The creation will be revealed next week during Penticton Beer Week festivities. The craft beer industry is a collaborative industry to begin with, but the Penticton brewing community takes it to another level. Tin Whistle, Barley Mill, Cannery, Bad Tattoo, Highway 97, Slackwater and Neighbourhood Brewing, which will be opening soon, all work together and go the extra mile to promote the Penticton Ale Trail, which is one of 18 ale trails across the province.

“We are competitors, but at the end of the day our view is really that the more that we work together, all boats rise with the tide,” Lawton says.

“We know if you live in Vancouver you’re not going to drive to Penticton to visit one brewery. But if you’re into the craft beer scene, you might drive to Penticton for the opportunity to do the Penticton Beer Run and visit seven breweries and climb Skaha Bluffs, and spend some time at the lake and float the channel.”

Another way the award-winning breweries attract attention is to take the beer to potential new customers.The Penticton Ale Trail has done tap takeovers in Vancouver and Kamloops to showcase the South Okanagan’s finest.

“It’s like we’re picking up Penticton’s craft beer scene and taking it to another place and giving people a taste of it,” Lawton says.

The inaugural Penticton Beer Week will kick off with Saturday’s 10th annual Oktoberfest, and the rest of the week will include the following smorgasbord of events:

Saturday, Oct. 19 - Penticton Oktoberfest
Sunday, Oct. 20 - Neighbourhood Brewing industry kick-off at The Nest & Nectar
Tuesday, Oct. 22 - The Highway 97 Big Bar Takeover at The Barking Parrot Bar
Wednesday, Oct. 23 - Brewers’ Showdown at Cannery Brewing
Thursday, Oct. 24 - Neighbourhood beer-paired dinner at Brodo
Thursday, Oct. 24 - Work Boots, Beer and Bacon at the Barley Mill Brew Pub
Friday, Oct. 25 - Bustin’ the Barrel at Slackwater Brewing
Saturday, Oct. 26 - Laughs and Draughts with Tin Whistle at Craft Corner Kitchen

More information and details about hotel packages during Penticton Beer Week can be found here.



Spiritleaf Vernon owner makes successful plunge into cannabis

Ballantyne blazes trail

Sarah Ballantyne spent 15 years working for Alberta Health Services, which meant she had it made in the shade when it came to job security.

So what did she do?

She decided to jump into the abyss with both feet into the unknown, opening a Spiritleaf recreational cannabis store in Vernon with her husband. No one knew how the industry was going to do, but Ballantyne says it has been absolutely fantastic so far.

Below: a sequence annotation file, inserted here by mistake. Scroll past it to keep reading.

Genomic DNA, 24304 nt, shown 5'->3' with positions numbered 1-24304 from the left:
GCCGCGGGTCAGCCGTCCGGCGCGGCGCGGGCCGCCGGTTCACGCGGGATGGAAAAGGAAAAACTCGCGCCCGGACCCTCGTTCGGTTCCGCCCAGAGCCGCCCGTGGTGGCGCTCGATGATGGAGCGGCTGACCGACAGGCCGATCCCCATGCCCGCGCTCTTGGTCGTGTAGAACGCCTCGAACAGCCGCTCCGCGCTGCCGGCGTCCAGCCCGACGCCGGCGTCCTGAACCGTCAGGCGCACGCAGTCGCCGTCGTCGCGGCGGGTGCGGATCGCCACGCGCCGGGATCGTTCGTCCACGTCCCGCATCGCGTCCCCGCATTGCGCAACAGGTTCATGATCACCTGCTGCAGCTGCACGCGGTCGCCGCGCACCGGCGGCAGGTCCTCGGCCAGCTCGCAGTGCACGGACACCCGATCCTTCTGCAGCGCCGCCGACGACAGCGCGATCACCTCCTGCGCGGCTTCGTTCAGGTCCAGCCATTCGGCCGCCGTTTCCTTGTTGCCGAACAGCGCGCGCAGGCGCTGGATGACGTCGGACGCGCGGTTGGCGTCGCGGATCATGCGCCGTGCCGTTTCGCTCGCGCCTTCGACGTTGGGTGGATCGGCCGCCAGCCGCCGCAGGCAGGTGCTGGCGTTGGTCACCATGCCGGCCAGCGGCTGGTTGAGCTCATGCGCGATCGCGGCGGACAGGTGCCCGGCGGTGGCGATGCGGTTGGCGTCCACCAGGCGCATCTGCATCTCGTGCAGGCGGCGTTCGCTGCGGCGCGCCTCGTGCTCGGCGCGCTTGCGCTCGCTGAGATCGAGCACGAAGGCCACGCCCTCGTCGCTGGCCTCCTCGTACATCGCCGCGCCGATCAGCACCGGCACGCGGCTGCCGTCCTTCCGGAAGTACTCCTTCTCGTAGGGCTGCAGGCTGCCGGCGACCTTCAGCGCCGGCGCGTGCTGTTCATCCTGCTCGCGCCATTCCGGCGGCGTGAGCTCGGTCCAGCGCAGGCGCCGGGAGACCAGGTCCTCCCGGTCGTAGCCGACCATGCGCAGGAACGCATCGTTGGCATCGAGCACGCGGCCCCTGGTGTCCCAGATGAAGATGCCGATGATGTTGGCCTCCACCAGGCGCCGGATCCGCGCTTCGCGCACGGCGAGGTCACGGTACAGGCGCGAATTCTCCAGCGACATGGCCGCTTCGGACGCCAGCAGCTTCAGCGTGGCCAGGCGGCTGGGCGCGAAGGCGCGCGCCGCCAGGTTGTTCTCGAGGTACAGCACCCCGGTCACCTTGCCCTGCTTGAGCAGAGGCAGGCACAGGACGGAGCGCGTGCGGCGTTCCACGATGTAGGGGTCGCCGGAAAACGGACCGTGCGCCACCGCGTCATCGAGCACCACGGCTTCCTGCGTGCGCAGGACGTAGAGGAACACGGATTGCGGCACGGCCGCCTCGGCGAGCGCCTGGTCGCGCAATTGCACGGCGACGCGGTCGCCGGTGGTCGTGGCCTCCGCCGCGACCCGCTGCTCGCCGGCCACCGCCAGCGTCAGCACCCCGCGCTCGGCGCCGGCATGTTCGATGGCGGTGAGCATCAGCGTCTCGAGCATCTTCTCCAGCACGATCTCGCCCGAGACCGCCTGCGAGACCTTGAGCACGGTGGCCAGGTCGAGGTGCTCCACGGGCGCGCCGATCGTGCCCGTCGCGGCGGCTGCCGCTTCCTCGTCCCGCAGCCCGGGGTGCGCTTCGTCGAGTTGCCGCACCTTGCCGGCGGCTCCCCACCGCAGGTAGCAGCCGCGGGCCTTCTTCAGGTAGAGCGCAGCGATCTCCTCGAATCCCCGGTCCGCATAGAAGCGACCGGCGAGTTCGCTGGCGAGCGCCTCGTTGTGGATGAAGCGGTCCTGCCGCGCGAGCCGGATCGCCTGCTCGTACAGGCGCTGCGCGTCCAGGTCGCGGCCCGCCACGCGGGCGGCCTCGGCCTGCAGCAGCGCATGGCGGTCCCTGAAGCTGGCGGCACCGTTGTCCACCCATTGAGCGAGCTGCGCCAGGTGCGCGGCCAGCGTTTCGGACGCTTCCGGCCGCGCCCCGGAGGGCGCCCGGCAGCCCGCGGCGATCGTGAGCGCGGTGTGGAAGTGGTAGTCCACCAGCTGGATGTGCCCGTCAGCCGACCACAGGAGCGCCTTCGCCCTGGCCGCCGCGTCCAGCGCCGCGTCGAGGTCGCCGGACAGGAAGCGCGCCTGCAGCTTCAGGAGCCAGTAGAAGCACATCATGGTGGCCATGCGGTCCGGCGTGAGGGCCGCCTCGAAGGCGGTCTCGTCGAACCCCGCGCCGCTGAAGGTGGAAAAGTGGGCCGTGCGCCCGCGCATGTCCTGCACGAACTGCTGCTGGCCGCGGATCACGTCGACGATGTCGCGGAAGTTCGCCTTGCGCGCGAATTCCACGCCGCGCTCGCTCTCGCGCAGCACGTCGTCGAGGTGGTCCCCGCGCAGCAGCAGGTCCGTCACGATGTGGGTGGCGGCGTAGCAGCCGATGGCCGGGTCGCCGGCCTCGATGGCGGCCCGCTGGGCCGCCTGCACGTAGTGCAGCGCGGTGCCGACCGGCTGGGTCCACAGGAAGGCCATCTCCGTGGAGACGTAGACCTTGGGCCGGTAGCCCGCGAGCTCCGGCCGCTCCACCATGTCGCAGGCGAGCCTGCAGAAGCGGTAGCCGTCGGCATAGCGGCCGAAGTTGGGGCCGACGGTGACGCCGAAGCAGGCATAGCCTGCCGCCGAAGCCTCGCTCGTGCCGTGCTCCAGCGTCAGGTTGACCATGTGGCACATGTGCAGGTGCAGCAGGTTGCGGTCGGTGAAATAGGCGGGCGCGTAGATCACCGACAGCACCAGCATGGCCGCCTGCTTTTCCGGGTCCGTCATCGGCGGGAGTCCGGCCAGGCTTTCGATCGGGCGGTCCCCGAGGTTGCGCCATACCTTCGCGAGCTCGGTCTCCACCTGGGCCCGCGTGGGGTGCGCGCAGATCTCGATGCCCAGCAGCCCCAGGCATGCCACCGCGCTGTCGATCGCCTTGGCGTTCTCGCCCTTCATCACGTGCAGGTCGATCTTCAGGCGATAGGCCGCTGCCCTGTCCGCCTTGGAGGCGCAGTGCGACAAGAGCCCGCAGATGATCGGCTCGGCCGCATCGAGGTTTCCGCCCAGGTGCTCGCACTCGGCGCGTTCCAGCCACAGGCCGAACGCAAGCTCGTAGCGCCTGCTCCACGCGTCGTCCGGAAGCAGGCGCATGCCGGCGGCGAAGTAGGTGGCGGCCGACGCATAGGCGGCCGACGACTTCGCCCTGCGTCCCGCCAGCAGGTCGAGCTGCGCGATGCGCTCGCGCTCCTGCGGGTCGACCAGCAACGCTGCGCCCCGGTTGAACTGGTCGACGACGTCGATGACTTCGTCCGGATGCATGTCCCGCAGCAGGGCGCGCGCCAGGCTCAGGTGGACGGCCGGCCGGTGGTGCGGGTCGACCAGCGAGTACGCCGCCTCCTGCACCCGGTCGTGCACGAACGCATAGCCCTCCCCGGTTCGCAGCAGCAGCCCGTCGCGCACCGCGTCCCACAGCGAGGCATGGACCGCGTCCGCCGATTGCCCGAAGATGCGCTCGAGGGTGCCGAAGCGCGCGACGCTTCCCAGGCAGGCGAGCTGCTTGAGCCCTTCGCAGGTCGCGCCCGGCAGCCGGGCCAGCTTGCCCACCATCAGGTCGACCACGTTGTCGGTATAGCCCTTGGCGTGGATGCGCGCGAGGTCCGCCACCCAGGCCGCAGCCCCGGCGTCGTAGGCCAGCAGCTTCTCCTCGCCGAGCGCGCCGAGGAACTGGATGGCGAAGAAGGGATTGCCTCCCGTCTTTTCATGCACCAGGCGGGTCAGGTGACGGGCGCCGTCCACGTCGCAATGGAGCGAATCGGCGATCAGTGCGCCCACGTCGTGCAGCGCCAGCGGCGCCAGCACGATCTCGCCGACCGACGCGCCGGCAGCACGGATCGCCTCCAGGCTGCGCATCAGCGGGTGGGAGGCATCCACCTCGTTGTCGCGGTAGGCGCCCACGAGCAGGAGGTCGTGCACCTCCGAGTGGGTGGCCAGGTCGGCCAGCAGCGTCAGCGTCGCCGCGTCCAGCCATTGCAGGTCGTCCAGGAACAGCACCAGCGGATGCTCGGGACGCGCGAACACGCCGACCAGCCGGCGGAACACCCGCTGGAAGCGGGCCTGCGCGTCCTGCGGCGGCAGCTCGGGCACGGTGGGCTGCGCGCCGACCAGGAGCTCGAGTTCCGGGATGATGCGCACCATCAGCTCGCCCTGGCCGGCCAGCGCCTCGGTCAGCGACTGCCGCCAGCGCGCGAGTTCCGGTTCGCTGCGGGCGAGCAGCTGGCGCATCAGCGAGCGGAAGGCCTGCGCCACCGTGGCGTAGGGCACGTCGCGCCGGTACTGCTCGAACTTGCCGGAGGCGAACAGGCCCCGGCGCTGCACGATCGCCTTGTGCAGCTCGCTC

“It’s been doing really well, sales are great, and our customers are loving it,” Ballantyne says with a smile you can hear over the phone. “So I think we made the right choice.”

Ballantyne got a head start against all the other cannabis stores in the Okanagan—most of which have not yet received provincial approval—because Spiritleaf was the first legal location to crack open its doors in the valley. That happened on July 1, and Ballantyne believes it has been a factor in their success.

“It definitely helped,” she says. “It definitely gave us a lot of media coverage and with the restrictions on advertising, so we actually thought that was a big help to get the name out there right away.”

 

Spiritleaf, which is located at 102-2500 53rd Ave. in Vernon, features between 50 and 75 cannabis strains that are sold in all forms. Ballantyne added that “90 per cent” of her customer base is interested in edibles that will soon be legal in Canada.

The one-year anniversary of legalization, which is Thursday, is also a significant date as it pertains to those phase II products, which include food-grade edibles, topicals, vape cartridges and something that will truly stand out: beverages. Spiritleaf will be carrying all of these products the moment they become available.

Ballantyne feels particular joy when hearing from seniors who say the store’s products have helped improve their qualities of life. She says her location has a “huge” customer base of seniors.

The clientele as a whole is wide and varied, and Ballantyne says there has been a steady flow coming in the door since opening day. She has even heard from customers who have left their black market dealer due to the “convenience, knowledgeable staff and friendly environment” at Spiritleaf.

“We’re still getting first-timers every day,” she says. “We’re getting new customers every day still, and we’ve been open for over three months. And then we’re getting more curious customers, too, who want to try something new every time they come in.”

The one thing that has made Ballantyne’s career turn unique is the fact that she can’t do what all other Canadian businesses can do. That’s because the laws surrounding recreational cannabis in Canada prevent businesses from advertising and offering sales. There are also rules that prevent employees from offering any kind of medical advice to people looking for relief.

What Ballantyne can do, however, is purchase product from her own store like any of her clientele and then relay how it made her feel to someone looking to purchase some cannabis of their own.